The Student News Site of Buckingham Browne & Nichols School

The Vanguard

The Student News Site of Buckingham Browne & Nichols School

The Vanguard

The Student News Site of Buckingham Browne & Nichols School

The Vanguard

The unrelenting cycle

Flashing through the day’s images, the television plays without sound as I eat in a nearby restaurant. As the top stories played out on screen, I could tell what was happening even without hearing the reporter. With slight variations, the same three stories keep playing on loop in different locations, each with different victims. Another mass shooting by a disgruntled young man with a manifesto of grievances. Another unprecedented natural disaster intensified by climate change. Another racially-motivated police killing of an innocent, unarmed person.

During our high school years, the constant national failure to address the urgency of these problems has prompted social and political awareness among mere teenagers. Everyone must stay informed if this country is to reverse these tragedies.

In the decade following Sandy Hook, mass shootings have become pervasive in school settings. Parkland happened. Uvalde happened. According to the Washington Post, there were more school shootings in 2022—46 in total—than when Columbine introduced the concept in 1999. Since that fateful day 24 years ago, there have been 380 school shootings. I cannot help thinking that if more people were aware of these horrifying numbers they would be inclined to pursue gun control.

Not only do schools see remarkably high levels of violent intrusions, but malls, houses of worship, grocery stores, concerts, dance halls, movie theaters, office buildings, nightclubs, bars, backyards, and homes have fallen victim to these senseless acts of hatred. According to the Gun Violence Archive, 2023 has seen more than 205 mass shootings in the United States so far, with at least 275 people killed and more than 800 injured. These grim statistics should inspire urgency in everyone aware of them.

According to Forbes, researchers have attributed that increase in part to social division and the proliferation of guns during the pandemic. In 2020, 300,000 people bought guns without background checks, and nearly 23 million guns were sold. Aside from thoughts and prayers, legislation hasn’t been passed to address the problem of mass shootings. Universal background checks, national assault weapons bans, and civil liability for gun manufacturers remain unchanged. Gun laws have even been loosened in states with the highest number of mass shootings. Such a rejection of gun reforms that could save lives is a result of voters’ refusal to educate themselves.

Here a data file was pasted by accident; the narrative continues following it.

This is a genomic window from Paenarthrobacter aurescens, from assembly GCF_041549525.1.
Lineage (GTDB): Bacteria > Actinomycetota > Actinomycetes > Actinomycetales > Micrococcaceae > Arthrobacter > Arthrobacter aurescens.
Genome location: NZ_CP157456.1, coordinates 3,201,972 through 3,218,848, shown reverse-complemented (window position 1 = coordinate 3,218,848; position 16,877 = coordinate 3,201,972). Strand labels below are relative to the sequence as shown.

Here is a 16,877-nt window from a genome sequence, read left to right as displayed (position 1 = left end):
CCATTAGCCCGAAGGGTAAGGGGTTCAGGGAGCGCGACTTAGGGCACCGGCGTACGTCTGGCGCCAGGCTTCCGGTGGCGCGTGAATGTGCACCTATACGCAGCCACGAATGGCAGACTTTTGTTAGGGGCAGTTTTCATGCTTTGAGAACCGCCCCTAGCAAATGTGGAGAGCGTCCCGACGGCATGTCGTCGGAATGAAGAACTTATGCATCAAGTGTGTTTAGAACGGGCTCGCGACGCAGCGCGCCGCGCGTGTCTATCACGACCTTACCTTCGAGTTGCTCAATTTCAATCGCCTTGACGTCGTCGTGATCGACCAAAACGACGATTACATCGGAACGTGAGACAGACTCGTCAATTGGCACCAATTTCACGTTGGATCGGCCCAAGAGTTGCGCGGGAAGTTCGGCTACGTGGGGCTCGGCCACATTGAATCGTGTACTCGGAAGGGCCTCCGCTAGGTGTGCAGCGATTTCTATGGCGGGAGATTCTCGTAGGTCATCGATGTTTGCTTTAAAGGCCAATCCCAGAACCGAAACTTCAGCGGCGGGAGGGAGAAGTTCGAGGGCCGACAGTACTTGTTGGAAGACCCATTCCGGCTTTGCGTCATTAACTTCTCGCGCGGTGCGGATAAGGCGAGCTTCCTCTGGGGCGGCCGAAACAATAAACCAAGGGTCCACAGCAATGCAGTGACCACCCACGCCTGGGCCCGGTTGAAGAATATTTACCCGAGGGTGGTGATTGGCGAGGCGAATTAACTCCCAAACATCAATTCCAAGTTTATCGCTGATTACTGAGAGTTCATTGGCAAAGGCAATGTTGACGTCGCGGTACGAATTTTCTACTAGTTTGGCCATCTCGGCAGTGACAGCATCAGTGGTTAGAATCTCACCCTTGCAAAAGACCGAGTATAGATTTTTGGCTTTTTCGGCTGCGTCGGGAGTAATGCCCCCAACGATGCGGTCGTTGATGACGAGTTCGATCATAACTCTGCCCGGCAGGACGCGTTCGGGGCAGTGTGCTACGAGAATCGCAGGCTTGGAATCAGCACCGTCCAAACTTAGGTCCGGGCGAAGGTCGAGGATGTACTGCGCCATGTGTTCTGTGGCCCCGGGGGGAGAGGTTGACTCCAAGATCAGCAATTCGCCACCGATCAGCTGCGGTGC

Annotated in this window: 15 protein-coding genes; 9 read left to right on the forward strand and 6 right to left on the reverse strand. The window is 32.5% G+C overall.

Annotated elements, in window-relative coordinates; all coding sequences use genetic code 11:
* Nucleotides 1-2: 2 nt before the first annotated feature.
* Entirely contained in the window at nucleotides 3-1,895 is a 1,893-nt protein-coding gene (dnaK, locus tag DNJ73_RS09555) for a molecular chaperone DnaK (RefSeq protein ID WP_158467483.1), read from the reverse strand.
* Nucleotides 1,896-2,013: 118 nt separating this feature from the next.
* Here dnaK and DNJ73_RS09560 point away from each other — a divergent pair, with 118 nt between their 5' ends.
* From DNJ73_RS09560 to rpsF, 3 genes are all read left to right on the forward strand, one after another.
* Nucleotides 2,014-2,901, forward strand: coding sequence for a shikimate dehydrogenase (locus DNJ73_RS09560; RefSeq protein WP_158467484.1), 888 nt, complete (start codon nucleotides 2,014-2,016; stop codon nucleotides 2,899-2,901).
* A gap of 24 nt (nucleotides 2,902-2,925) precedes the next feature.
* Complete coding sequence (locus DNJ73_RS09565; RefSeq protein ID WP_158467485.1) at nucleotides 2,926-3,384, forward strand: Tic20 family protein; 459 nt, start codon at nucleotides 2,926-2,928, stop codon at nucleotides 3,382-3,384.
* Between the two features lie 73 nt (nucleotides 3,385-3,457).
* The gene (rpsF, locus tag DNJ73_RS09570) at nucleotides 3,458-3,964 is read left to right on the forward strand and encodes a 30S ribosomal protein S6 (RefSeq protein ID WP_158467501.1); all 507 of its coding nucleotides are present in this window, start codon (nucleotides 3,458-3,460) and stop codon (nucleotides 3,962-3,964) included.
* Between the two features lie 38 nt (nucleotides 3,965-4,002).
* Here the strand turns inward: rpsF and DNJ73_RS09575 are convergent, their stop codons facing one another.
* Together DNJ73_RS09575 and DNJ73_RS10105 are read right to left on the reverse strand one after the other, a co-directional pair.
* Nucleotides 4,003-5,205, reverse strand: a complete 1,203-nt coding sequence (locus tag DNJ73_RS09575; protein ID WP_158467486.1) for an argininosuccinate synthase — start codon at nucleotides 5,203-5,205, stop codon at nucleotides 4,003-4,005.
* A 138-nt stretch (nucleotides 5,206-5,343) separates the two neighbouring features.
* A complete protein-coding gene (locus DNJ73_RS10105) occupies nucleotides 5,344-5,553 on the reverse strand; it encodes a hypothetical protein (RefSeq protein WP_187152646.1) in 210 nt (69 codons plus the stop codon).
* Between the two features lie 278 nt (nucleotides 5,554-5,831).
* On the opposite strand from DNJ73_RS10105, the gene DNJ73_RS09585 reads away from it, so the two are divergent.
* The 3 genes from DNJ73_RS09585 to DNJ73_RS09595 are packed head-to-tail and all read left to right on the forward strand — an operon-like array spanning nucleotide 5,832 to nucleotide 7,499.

The same lack of political will is evident in the increasingly frequent tornadoes, hurricanes, floods, wildfires, “snowmageddon” storms, and droughts. As the global death tolls mount from these climate catastrophes, so does the destruction. Without warning, homes, livelihoods, businesses—and the infrastructure that keeps them operating—are destroyed due to unprecedented natural disasters. Once-in-a-hundredyear floods or storms have now become once-in-adecade events. Credible publications have been sounding the dangers of climate change; why won’t the public just listen?

The collective price tag of these disasters has soared into the billions, with the government covering most of these costs through Federal Emergency Management Agency (FEMA) support. In the five-year period from 2017-2021, “” estimated the climate-related disasters tab at nearly $750 billion, with $165 billion in damages to add in 2022. How many more catastrophic storms will we be forced to endure before the public takes notice and holds government officials accountable?

Following the pattern of societal failures to address major issues lies a resistance to preventing police violence against people of color. The graphic murder of George Floyd, which was captured on video and replayed hundreds of times before all of us, came to define the issue of police brutality in the public eye. Still, we fail to see that many others were victimized before Floyd, and many have come after him: Eric Garner, Michael Brown, Tamir Rice, Alton Sterling, Philando Castile, Breonna Taylor, and countless others.

A failure to pay sufficient attention to these tragedies led to the 229 deaths of Black people by police officers in 2021. In 2022, unarmed Jayland Walker tried to flee police in Akron, Ohio—presumably out of fear—after a routine traffic stop. Suddenly, what started out as a harmless confrontation, resulted in Walker’s untimely death. As 2023 kicked off, Tyre Nichols experienced a similar traffic stop, led by five Memphis police officers. Yet again, the driver attempted to flee before being beaten and stomped to death for acting on his fears.

I will have the opportunity to vote for the first time as a registered independent in the 2024 election. To be an informed voter, I will research each candidate’s positions, regardless of party, on gun control, climate change, and police reform. I will be looking for concrete plans to address these problems, not just more platitudes. Too much of our future is on the line to not do our homework.

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